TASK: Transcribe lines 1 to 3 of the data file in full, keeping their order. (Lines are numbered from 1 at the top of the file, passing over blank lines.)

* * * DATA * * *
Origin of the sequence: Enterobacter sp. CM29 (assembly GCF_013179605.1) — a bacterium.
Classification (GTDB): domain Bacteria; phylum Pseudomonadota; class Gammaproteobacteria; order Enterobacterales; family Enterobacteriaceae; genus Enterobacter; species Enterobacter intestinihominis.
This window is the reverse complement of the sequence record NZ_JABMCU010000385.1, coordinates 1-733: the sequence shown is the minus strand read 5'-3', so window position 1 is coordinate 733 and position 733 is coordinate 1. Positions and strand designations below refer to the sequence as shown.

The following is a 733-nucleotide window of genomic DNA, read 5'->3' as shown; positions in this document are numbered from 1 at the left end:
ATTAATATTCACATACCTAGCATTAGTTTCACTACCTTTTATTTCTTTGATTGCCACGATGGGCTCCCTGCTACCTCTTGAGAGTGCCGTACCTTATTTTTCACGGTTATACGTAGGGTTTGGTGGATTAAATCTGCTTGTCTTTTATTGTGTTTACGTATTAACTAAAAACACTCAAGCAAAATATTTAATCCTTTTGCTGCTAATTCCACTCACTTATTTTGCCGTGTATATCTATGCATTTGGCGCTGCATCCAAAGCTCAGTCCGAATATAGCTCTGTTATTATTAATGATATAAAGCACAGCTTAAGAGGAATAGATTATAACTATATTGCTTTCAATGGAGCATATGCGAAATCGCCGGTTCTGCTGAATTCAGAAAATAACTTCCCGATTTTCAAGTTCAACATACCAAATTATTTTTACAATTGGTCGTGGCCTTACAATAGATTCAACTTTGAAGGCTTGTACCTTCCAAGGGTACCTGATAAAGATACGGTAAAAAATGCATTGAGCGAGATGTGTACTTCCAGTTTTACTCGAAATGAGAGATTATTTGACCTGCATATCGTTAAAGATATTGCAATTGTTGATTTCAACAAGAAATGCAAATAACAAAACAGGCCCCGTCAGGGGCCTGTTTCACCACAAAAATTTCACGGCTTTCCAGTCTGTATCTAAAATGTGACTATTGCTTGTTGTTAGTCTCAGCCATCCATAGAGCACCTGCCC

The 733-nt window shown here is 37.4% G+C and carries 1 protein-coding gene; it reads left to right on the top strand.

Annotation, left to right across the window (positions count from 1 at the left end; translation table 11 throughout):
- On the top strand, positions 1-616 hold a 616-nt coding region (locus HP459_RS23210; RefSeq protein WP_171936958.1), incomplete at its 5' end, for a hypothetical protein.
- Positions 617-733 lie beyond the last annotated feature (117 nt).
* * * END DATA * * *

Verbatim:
Origin of the sequence: Enterobacter sp. CM29 (assembly GCF_013179605.1) — a bacterium.
Classification (GTDB): domain Bacteria; phylum Pseudomonadota; class Gammaproteobacteria; order Enterobacterales; family Enterobacteriaceae; genus Enterobacter; species Enterobacter intestinihominis.
This window is the reverse complement of the sequence record NZ_JABMCU010000385.1, coordinates 1-733: the sequence shown is the minus strand read 5'-3', so window position 1 is coordinate 733 and position 733 is coordinate 1. Positions and strand designations below refer to the sequence as shown.